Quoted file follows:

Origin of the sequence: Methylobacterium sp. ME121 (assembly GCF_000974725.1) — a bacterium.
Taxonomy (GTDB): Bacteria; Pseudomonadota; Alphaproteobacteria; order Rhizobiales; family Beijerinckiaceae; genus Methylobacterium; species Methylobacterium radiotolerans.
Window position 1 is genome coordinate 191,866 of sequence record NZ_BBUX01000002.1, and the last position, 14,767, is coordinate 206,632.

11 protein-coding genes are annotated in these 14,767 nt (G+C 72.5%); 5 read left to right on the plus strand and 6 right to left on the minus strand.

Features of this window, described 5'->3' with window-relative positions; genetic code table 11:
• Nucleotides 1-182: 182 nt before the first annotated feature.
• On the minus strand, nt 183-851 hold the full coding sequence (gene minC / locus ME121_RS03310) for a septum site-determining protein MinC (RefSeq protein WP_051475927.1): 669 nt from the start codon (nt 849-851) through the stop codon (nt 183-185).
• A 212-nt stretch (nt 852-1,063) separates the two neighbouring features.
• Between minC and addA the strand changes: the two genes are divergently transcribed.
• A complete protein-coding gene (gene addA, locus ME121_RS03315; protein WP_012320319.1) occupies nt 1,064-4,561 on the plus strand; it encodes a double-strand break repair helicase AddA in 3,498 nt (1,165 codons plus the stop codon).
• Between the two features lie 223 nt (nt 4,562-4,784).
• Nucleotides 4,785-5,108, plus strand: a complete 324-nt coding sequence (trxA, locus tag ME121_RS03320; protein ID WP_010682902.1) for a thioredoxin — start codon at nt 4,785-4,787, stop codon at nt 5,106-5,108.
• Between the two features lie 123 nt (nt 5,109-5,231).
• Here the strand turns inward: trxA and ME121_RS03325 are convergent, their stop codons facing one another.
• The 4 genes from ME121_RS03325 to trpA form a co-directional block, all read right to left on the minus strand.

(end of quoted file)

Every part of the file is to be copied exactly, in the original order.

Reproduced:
Origin of the sequence: Methylobacterium sp. ME121 (assembly GCF_000974725.1) — a bacterium.
Taxonomy (GTDB): Bacteria; Pseudomonadota; Alphaproteobacteria; order Rhizobiales; family Beijerinckiaceae; genus Methylobacterium; species Methylobacterium radiotolerans.
Window position 1 is genome coordinate 191,866 of sequence record NZ_BBUX01000002.1, and the last position, 14,767, is coordinate 206,632.

11 protein-coding genes are annotated in these 14,767 nt (G+C 72.5%); 5 read left to right on the plus strand and 6 right to left on the minus strand.

Features of this window, described 5'->3' with window-relative positions; genetic code table 11:
• Nucleotides 1-182: 182 nt before the first annotated feature.
• On the minus strand, nt 183-851 hold the full coding sequence (gene minC / locus ME121_RS03310) for a septum site-determining protein MinC (RefSeq protein WP_051475927.1): 669 nt from the start codon (nt 849-851) through the stop codon (nt 183-185).
• A 212-nt stretch (nt 852-1,063) separates the two neighbouring features.
• Between minC and addA the strand changes: the two genes are divergently transcribed.
• A complete protein-coding gene (gene addA, locus ME121_RS03315; protein WP_012320319.1) occupies nt 1,064-4,561 on the plus strand; it encodes a double-strand break repair helicase AddA in 3,498 nt (1,165 codons plus the stop codon).
• Between the two features lie 223 nt (nt 4,562-4,784).
• Nucleotides 4,785-5,108, plus strand: a complete 324-nt coding sequence (trxA, locus tag ME121_RS03320; protein ID WP_010682902.1) for a thioredoxin — start codon at nt 4,785-4,787, stop codon at nt 5,106-5,108.
• Between the two features lie 123 nt (nt 5,109-5,231).
• Here the strand turns inward: trxA and ME121_RS03325 are convergent, their stop codons facing one another.
• The 4 genes from ME121_RS03325 to trpA form a co-directional block, all read right to left on the minus strand.